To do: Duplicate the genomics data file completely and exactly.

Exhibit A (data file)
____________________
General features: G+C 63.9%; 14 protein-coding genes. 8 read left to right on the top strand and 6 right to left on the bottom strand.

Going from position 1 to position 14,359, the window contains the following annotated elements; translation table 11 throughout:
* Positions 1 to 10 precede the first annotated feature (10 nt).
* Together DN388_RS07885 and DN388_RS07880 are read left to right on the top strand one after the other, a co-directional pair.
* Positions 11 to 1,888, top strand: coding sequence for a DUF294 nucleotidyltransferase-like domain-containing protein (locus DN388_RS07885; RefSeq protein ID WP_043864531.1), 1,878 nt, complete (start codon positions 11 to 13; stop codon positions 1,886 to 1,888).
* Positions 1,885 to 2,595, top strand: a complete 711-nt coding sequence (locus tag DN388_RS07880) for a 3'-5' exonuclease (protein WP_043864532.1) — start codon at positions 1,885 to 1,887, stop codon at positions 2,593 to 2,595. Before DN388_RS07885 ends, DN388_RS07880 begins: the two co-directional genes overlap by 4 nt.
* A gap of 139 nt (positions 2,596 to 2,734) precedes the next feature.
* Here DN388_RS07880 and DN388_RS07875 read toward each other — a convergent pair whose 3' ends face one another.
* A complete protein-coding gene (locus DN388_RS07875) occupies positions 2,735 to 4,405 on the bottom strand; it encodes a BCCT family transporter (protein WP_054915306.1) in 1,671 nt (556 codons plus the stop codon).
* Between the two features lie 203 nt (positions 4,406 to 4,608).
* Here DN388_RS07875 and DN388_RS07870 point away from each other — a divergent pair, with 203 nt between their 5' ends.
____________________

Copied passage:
General features: G+C 63.9%; 14 protein-coding genes. 8 read left to right on the top strand and 6 right to left on the bottom strand.

Going from position 1 to position 14,359, the window contains the following annotated elements; translation table 11 throughout:
* Positions 1 to 10 precede the first annotated feature (10 nt).
* Together DN388_RS07885 and DN388_RS07880 are read left to right on the top strand one after the other, a co-directional pair.
* Positions 11 to 1,888, top strand: coding sequence for a DUF294 nucleotidyltransferase-like domain-containing protein (locus DN388_RS07885; RefSeq protein ID WP_043864531.1), 1,878 nt, complete (start codon positions 11 to 13; stop codon positions 1,886 to 1,888).
* Positions 1,885 to 2,595, top strand: a complete 711-nt coding sequence (locus tag DN388_RS07880) for a 3'-5' exonuclease (protein WP_043864532.1) — start codon at positions 1,885 to 1,887, stop codon at positions 2,593 to 2,595. Before DN388_RS07885 ends, DN388_RS07880 begins: the two co-directional genes overlap by 4 nt.
* A gap of 139 nt (positions 2,596 to 2,734) precedes the next feature.
* Here DN388_RS07880 and DN388_RS07875 read toward each other — a convergent pair whose 3' ends face one another.
* A complete protein-coding gene (locus DN388_RS07875) occupies positions 2,735 to 4,405 on the bottom strand; it encodes a BCCT family transporter (protein WP_054915306.1) in 1,671 nt (556 codons plus the stop codon).
* Between the two features lie 203 nt (positions 4,406 to 4,608).
* Here DN388_RS07875 and DN388_RS07870 point away from each other — a divergent pair, with 203 nt between their 5' ends.